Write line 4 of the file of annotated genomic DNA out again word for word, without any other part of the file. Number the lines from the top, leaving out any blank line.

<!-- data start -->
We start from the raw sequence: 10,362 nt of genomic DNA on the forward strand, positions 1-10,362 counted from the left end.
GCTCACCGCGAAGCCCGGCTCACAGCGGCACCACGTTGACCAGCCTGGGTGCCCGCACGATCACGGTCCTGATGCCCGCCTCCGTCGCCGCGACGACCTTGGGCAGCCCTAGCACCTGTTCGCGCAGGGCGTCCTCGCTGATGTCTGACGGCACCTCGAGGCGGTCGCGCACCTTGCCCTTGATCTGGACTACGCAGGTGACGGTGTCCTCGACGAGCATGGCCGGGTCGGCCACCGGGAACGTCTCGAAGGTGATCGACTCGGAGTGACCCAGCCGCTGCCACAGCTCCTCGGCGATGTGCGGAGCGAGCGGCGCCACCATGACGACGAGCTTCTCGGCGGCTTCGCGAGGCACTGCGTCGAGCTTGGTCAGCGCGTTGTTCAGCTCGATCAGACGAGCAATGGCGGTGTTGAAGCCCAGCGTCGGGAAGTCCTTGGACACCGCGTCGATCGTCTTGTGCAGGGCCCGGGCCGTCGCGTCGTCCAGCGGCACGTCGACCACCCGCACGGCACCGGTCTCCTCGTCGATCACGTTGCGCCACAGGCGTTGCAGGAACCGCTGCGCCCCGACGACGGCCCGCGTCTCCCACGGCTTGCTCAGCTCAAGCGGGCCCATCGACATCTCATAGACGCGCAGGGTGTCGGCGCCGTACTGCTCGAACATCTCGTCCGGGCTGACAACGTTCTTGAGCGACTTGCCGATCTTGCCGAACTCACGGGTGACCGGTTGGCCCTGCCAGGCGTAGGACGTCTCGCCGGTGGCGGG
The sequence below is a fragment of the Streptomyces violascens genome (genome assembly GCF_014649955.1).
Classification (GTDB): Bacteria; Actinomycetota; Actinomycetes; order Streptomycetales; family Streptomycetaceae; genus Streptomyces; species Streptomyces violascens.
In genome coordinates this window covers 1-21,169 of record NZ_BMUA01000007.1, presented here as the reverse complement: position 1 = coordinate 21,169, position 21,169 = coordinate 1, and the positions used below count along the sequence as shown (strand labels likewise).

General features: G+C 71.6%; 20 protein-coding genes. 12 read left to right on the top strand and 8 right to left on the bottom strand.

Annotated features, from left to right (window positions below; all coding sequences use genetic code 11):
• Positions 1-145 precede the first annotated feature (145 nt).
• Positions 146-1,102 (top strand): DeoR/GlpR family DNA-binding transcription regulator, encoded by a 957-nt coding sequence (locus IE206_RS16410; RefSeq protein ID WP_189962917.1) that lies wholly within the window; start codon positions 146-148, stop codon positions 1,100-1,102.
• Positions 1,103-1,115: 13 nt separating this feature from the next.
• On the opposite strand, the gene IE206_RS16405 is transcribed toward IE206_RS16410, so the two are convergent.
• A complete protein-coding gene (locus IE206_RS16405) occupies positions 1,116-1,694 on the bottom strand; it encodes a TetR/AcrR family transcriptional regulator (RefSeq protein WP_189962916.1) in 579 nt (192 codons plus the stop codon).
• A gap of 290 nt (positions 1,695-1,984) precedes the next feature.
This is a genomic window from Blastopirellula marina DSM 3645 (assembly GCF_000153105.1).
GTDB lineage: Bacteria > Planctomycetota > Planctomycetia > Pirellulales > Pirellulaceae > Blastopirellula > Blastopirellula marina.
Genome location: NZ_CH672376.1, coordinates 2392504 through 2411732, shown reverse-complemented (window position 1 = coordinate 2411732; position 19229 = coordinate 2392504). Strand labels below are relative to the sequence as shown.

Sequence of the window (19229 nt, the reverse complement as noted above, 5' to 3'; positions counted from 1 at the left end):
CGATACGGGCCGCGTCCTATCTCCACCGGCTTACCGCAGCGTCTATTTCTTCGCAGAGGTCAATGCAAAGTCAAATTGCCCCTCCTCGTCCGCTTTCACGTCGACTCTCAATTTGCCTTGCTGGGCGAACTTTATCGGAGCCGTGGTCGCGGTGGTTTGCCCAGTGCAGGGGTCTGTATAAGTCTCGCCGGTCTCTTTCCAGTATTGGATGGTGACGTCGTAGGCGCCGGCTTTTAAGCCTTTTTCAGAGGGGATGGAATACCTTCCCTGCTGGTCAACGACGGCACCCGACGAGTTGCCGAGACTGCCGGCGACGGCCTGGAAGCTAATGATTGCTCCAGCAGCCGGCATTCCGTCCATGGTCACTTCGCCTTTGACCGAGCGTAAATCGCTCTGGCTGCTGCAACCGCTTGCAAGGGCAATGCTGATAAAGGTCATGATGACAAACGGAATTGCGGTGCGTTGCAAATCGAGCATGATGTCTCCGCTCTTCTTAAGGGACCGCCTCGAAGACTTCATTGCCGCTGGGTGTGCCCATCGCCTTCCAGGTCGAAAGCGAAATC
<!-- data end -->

Classification (GTDB): Bacteria; Actinomycetota; Actinomycetes; order Streptomycetales; family Streptomycetaceae; genus Streptomyces; species Streptomyces violascens.